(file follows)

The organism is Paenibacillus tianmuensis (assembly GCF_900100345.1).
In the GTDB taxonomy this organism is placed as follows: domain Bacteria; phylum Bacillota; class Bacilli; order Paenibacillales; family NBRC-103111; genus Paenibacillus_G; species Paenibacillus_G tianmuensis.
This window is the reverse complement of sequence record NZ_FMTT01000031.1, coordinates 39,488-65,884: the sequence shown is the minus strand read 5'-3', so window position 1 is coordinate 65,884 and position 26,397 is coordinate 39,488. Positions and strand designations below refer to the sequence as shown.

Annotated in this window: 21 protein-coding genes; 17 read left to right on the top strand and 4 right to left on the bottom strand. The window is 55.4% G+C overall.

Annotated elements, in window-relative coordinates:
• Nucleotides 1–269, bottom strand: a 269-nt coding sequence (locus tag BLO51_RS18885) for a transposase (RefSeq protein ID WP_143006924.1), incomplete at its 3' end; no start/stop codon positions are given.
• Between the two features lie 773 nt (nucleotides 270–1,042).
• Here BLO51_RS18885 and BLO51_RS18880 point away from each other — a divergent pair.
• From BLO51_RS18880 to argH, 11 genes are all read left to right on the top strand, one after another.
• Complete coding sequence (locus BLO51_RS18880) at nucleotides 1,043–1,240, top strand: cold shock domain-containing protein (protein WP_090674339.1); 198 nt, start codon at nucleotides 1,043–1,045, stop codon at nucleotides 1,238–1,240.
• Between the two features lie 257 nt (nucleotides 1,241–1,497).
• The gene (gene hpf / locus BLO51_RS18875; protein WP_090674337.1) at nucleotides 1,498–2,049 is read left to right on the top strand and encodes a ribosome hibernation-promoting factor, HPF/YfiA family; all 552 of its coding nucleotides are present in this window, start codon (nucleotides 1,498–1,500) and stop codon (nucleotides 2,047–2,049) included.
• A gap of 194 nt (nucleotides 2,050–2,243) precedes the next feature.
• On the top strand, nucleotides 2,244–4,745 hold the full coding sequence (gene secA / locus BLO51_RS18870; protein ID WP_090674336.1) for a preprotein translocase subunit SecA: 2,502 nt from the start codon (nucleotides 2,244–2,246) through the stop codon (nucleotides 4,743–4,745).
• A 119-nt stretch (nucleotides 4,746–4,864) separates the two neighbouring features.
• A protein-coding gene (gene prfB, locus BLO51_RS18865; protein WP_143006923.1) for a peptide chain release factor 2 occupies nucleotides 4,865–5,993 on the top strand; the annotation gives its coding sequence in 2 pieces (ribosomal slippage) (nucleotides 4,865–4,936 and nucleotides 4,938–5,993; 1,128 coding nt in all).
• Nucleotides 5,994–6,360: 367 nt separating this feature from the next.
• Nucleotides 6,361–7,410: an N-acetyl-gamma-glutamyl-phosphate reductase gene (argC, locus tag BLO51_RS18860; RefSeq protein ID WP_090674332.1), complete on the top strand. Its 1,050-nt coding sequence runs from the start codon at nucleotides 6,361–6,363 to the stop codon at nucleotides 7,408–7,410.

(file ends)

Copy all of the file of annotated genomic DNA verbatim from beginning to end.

The organism is Paenibacillus tianmuensis (assembly GCF_900100345.1).
In the GTDB taxonomy this organism is placed as follows: domain Bacteria; phylum Bacillota; class Bacilli; order Paenibacillales; family NBRC-103111; genus Paenibacillus_G; species Paenibacillus_G tianmuensis.
This window is the reverse complement of sequence record NZ_FMTT01000031.1, coordinates 39,488-65,884: the sequence shown is the minus strand read 5'-3', so window position 1 is coordinate 65,884 and position 26,397 is coordinate 39,488. Positions and strand designations below refer to the sequence as shown.

Annotated in this window: 21 protein-coding genes; 17 read left to right on the top strand and 4 right to left on the bottom strand. The window is 55.4% G+C overall.

Annotated elements, in window-relative coordinates:
• Nucleotides 1–269, bottom strand: a 269-nt coding sequence (locus tag BLO51_RS18885) for a transposase (RefSeq protein ID WP_143006924.1), incomplete at its 3' end; no start/stop codon positions are given.
• Between the two features lie 773 nt (nucleotides 270–1,042).
• Here BLO51_RS18885 and BLO51_RS18880 point away from each other — a divergent pair.
• From BLO51_RS18880 to argH, 11 genes are all read left to right on the top strand, one after another.
• Complete coding sequence (locus BLO51_RS18880) at nucleotides 1,043–1,240, top strand: cold shock domain-containing protein (protein WP_090674339.1); 198 nt, start codon at nucleotides 1,043–1,045, stop codon at nucleotides 1,238–1,240.
• Between the two features lie 257 nt (nucleotides 1,241–1,497).
• The gene (gene hpf / locus BLO51_RS18875; protein WP_090674337.1) at nucleotides 1,498–2,049 is read left to right on the top strand and encodes a ribosome hibernation-promoting factor, HPF/YfiA family; all 552 of its coding nucleotides are present in this window, start codon (nucleotides 1,498–1,500) and stop codon (nucleotides 2,047–2,049) included.
• A gap of 194 nt (nucleotides 2,050–2,243) precedes the next feature.
• On the top strand, nucleotides 2,244–4,745 hold the full coding sequence (gene secA / locus BLO51_RS18870; protein ID WP_090674336.1) for a preprotein translocase subunit SecA: 2,502 nt from the start codon (nucleotides 2,244–2,246) through the stop codon (nucleotides 4,743–4,745).
• A 119-nt stretch (nucleotides 4,746–4,864) separates the two neighbouring features.
• A protein-coding gene (gene prfB, locus BLO51_RS18865; protein WP_143006923.1) for a peptide chain release factor 2 occupies nucleotides 4,865–5,993 on the top strand; the annotation gives its coding sequence in 2 pieces (ribosomal slippage) (nucleotides 4,865–4,936 and nucleotides 4,938–5,993; 1,128 coding nt in all).
• Nucleotides 5,994–6,360: 367 nt separating this feature from the next.
• Nucleotides 6,361–7,410: an N-acetyl-gamma-glutamyl-phosphate reductase gene (argC, locus tag BLO51_RS18860; RefSeq protein ID WP_090674332.1), complete on the top strand. Its 1,050-nt coding sequence runs from the start codon at nucleotides 6,361–6,363 to the stop codon at nucleotides 7,408–7,410.